Will, I saw you in another terrific film—Hannah Fidell’s 2013 drama, “A Teacher”—in which you convincingly straddle the line between adulthood and adolescence. Here, you character struck me as an old soul from the get-go.
BJ: [laughs] He’s totally an old soul!
WB: I have gotten that quite a bit. I’m an old soul, man. I just know guys like Billy. They come from a very straight-laced moral background where things are the way they are and people act the way they act. You grow up around the age of 15 and accept responsibility around then. These boys don’t carry themselves like kids, they carry themselves like adults. The funny thing about that is it’s all bulls—t. Underneath that adult is a kid who wants to get drunk with his buddies just like everyone else. You see that in the scene where Jake comes to the bedroom and finds Billy drinking with his friends.
I remember when we shot the scene in the locker room. I had actually left the set while these guys shot some other scenes, so I hadn’t seen them for two weeks, which was a bummer because they were my best friends. I was like, “Man I’m missing out on all this stuff.” But I remember coming back and I was like, “As an actor, I’ve gotta bring my swagger. These guys have been in it, and I’ve gotta be ready to rock n roll.” As the character, it’s the same thing. I’m back for practice, I’ve got to take this seriously. It’s kind of like walking into the locker room. I’ve been in so many locker rooms in my life, and when I walk in, I’ve got to have my swagger on, because if I don’t, everyone is going to look at me. They’re going to see weakness instantly and they’re going to attack it.
Tyler, you filmed “Road to Perdition” here in Chicago when you were 13. What has it been like coming back to visit?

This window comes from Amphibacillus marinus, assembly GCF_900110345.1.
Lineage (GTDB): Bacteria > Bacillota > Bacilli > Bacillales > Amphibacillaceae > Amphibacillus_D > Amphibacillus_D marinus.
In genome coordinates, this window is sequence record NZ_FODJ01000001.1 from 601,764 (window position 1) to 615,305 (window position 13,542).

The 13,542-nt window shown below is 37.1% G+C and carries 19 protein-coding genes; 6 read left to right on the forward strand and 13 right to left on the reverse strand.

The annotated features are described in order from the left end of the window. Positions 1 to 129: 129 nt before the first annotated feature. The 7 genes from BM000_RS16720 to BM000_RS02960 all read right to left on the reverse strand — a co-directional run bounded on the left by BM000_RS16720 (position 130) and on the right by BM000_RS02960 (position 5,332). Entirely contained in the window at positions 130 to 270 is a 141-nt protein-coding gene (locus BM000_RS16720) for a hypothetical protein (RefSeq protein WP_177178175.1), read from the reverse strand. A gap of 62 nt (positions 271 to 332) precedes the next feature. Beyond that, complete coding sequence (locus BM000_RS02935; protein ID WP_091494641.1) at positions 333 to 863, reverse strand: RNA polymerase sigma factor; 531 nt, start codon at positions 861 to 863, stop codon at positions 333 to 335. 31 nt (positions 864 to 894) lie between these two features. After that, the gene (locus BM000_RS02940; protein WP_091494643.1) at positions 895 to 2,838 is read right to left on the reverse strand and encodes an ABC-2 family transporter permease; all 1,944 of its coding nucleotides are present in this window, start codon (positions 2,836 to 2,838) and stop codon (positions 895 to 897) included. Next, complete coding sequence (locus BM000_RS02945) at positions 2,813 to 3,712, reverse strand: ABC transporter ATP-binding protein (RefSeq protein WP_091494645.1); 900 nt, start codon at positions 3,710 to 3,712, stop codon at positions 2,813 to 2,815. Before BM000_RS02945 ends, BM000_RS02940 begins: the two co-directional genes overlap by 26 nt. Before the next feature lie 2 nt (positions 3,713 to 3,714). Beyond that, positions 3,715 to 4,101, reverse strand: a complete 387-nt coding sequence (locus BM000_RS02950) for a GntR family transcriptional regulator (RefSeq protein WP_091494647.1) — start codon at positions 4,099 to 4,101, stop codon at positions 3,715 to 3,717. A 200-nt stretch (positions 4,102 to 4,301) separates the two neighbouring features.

TH: Honestly, it’s been like a second homecoming for me. These guys saw it when we got here yesterday.
WB: He was jumping up and down in the car.
TH: It made me instantly happy to be back in Chicago. I have so many incredible memories from that shoot. Every time I’m back here, I always go to Joe’s on Grand and Rush to get a meal. It’s been an inspiring place for me as well. I would like to get to the point in my career where I can force things to come shoot in Chicago because it’s such a great place to make a movie. If there’s a way that I can put myself in a position to say, “We’re shooting this project in Chicago,” I would love to be able to do that. It’s such a great city and it treated us so well. It’s been nothing but good to me.
This message came to me from a reader named Peter Svensland. He and a fr...
A review of Mike Flanagan's new horror series based on the Shirley Jackson novel, The Haunting of Hill House.
An epic essay on an epic comedy of the 1960s, now given deluxe treatment on Blu-ray and DVD by Criterion.
Far Flung Correspondent Seongyong Cho revisits John Carpenter's classic Halloween.